The 'crumbling of our democracy' trope is very cute. Because it implies we had a functioning democracy to begin with. This country began with only the needs of white men and had to be patched to support white women. Other identities BARELY have the equal footing these people do. So stop with the crumbling bullshit. It's working precisely as designed. has some hints that “OMG crypto might not be good” but then American policies have shown that if it can harm the vulnerable American public then it needs to be deployed EVERYWHERE. Don't get me wrong - I do like the idea of a CBDC if that means something like ACH uses it—imagine instant bank transfers with no fees (gas or processing)—because instead we can just take money away from war to pay for processing.

This section about a pilot test with stablecoins is eye-opening:

To peg their stablecoin to a dollar, most issuers say they back their coins with traditional assets that are safe and liquid. This way, whenever you want to trade your stablecoin back into a dollar, the company has the money to make the exchange. But, right now, no one can assure you that will happen. In times of stress, this uncertainty could lead to a run.

This is not hypothetical. A stablecoin run occurred in June 2021, when a sharp drop in the price of the assets used to back a stablecoin set off a negative feedback loop of stablecoin redemptions and further price declines.

The PWG report on stablecoins assesses these risks and proposes concrete solutions. And, we are now working with Congress to advance legislation to help ensure stablecoins are resilient to risks that could endanger consumers or the broader financial system. We are also working closely with our international partners to promote consistent regulation and supervision across jurisdictions.

From what I gather, even though they see a chance of this breaking things, the risk of such breakage is not enough to stop them from moving forwards with this. UGH. Please tell me why we're supposed to vote again if the majority of the officials tend to move with the intent of non-corporate and mega-wealthy people in mind.

Although innovations in computing have accelerated the pace of change, even the most foundational building blocks of our economy – including our money itself – have evolved dramatically over time.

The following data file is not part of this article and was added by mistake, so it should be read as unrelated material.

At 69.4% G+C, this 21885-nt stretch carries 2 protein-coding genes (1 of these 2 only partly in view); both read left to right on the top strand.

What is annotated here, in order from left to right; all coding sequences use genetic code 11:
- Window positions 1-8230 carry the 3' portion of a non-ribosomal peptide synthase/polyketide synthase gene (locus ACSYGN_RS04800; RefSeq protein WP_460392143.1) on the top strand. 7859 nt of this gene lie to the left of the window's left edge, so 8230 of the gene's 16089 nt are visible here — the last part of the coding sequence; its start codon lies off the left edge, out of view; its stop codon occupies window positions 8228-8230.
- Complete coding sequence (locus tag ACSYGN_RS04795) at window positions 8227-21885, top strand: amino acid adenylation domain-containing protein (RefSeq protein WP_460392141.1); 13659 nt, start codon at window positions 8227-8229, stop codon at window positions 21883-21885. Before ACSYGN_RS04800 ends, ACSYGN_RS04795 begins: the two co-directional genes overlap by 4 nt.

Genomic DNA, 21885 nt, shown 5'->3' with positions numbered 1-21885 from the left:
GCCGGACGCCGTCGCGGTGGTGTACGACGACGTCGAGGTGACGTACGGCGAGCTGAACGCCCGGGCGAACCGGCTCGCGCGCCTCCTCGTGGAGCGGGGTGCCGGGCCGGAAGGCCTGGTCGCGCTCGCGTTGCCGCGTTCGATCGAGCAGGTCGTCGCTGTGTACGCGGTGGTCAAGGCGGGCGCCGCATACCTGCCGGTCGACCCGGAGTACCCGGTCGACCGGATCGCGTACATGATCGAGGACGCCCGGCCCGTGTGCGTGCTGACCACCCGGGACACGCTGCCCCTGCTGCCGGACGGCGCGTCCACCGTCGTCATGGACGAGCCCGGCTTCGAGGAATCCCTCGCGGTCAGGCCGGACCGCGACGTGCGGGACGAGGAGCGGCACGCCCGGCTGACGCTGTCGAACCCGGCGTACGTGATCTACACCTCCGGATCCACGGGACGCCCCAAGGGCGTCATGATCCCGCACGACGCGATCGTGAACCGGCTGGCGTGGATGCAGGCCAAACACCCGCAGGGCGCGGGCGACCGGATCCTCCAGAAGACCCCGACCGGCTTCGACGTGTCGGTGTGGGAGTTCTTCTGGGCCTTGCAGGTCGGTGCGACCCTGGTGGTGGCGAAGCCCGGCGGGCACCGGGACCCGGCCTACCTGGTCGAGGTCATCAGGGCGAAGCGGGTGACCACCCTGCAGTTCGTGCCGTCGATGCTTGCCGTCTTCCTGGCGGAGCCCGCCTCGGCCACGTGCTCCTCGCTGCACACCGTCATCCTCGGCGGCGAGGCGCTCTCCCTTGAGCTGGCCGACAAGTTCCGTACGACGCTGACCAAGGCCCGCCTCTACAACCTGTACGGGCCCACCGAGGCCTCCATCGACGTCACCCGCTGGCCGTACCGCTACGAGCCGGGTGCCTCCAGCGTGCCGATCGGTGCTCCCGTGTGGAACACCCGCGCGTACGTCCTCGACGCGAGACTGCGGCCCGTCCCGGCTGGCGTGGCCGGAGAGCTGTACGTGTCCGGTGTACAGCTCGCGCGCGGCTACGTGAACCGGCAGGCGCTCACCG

Lol, this following line is “remember, we're a neocapitalist nation. Don't scam us, scam the citizens!”

While these important innovations helped standardize the backing of the dollar, the Bank of the United States did not have lasting political support. By the mid-1800s, the country relied on a fragmented system of paper notes issued by private banks. New Jersey banks issued notes that were different from the ones issued in New Hampshire or New York. And, because different banks were not seen to carry the same risks, people valued the notes differently. This system of private money did function to a degree, but it made transactions expensive and inefficient, and it contributed to bank runs for many decades.

I remember learning about this in junior high school and thinking if Brooklyn would have its own currency. And even at that age, I remember thinking "hmm, having so many forms of money in one country must be hard to manage". Thank you (and we must fund more) public education.

The dollar is the mostly widely used currency for global trade and finance. It is by far the most traded currency, accounting for nearly 90% of one leg in foreign exchange transactions and over half of trading invoices.

Definitely not related to any constant imperialist actions whatsoever! None!

In my view, the government’s role should be to ensure responsible innovation – innovation that works for all Americans, protects our national security interests and our planet, and contributes to our economic competitiveness and growth. Such responsible innovation should reflect thoughtful public-private dialogue and take account of the many lessons we’ve learned throughout our financial history.

American history has shown that this rarely happens for the majority of people who are on these stolen lands. I don't know why I read this, tbh. Now I'm just back on my angst against this nation all over again.

Trust, there are many times we all want to slap the shit out of someone…. However, we are grown. It is unacceptable to engage in any form of violence in any professional setting.

Just because you understand why Chris got slapped doesn’t mean it was justified.
byIdalin Bobé • posted archived copycurrent

What Chris Rock did was a form of violence. Especially to a live audience in front of millions? It's on par with Chappelle's constant transphobic comments that embolden people to continue to disregard them as people. If anything, what he did in front of millions in a recorded environment WAS dropping professionalism to make a shitty comment. I think the need for us to stop worrying about a particular lens in professionalism has to stop because it's permitting bigotry to run rampant at higher speeds.

To be honest, people pushing companies to punish the citizens of a country to lose access to shit is garbage. This is like a 5D chess topic because it'd require also acknowledging how the US does shit like this every month.